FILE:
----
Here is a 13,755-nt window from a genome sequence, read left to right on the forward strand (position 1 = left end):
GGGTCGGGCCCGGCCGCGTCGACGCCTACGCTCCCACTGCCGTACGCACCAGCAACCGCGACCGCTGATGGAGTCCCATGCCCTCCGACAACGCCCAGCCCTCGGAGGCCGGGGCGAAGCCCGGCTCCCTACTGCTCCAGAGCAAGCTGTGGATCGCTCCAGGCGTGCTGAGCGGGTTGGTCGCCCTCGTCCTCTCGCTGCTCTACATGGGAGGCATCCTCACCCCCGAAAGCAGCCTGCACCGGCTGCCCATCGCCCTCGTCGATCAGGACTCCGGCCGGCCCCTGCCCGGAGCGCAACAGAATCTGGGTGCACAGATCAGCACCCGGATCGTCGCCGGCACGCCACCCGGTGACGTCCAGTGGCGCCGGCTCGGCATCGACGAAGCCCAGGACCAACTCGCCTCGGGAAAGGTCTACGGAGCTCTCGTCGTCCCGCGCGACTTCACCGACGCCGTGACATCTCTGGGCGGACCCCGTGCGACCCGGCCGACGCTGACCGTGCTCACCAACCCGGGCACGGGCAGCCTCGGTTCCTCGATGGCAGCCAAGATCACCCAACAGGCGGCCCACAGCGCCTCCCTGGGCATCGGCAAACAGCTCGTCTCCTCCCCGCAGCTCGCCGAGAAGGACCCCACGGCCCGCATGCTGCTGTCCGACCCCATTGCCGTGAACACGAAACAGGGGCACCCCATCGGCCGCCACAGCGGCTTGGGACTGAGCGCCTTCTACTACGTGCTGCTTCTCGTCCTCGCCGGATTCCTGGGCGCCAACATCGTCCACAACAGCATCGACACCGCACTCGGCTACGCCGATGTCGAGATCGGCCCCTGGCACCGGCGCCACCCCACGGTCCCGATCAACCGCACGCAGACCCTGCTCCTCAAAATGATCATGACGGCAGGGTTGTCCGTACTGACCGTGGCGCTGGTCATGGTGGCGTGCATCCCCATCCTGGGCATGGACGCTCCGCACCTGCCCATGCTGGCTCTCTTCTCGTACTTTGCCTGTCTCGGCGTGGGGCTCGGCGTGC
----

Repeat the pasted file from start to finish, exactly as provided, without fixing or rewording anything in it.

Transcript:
Here is a 13,755-nt window from a genome sequence, read left to right on the forward strand (position 1 = left end):
GGGTCGGGCCCGGCCGCGTCGACGCCTACGCTCCCACTGCCGTACGCACCAGCAACCGCGACCGCTGATGGAGTCCCATGCCCTCCGACAACGCCCAGCCCTCGGAGGCCGGGGCGAAGCCCGGCTCCCTACTGCTCCAGAGCAAGCTGTGGATCGCTCCAGGCGTGCTGAGCGGGTTGGTCGCCCTCGTCCTCTCGCTGCTCTACATGGGAGGCATCCTCACCCCCGAAAGCAGCCTGCACCGGCTGCCCATCGCCCTCGTCGATCAGGACTCCGGCCGGCCCCTGCCCGGAGCGCAACAGAATCTGGGTGCACAGATCAGCACCCGGATCGTCGCCGGCACGCCACCCGGTGACGTCCAGTGGCGCCGGCTCGGCATCGACGAAGCCCAGGACCAACTCGCCTCGGGAAAGGTCTACGGAGCTCTCGTCGTCCCGCGCGACTTCACCGACGCCGTGACATCTCTGGGCGGACCCCGTGCGACCCGGCCGACGCTGACCGTGCTCACCAACCCGGGCACGGGCAGCCTCGGTTCCTCGATGGCAGCCAAGATCACCCAACAGGCGGCCCACAGCGCCTCCCTGGGCATCGGCAAACAGCTCGTCTCCTCCCCGCAGCTCGCCGAGAAGGACCCCACGGCCCGCATGCTGCTGTCCGACCCCATTGCCGTGAACACGAAACAGGGGCACCCCATCGGCCGCCACAGCGGCTTGGGACTGAGCGCCTTCTACTACGTGCTGCTTCTCGTCCTCGCCGGATTCCTGGGCGCCAACATCGTCCACAACAGCATCGACACCGCACTCGGCTACGCCGATGTCGAGATCGGCCCCTGGCACCGGCGCCACCCCACGGTCCCGATCAACCGCACGCAGACCCTGCTCCTCAAAATGATCATGACGGCAGGGTTGTCCGTACTGACCGTGGCGCTGGTCATGGTGGCGTGCATCCCCATCCTGGGCATGGACGCTCCGCACCTGCCCATGCTGGCTCTCTTCTCGTACTTTGCCTGTCTCGGCGTGGGGCTCGGCGTGC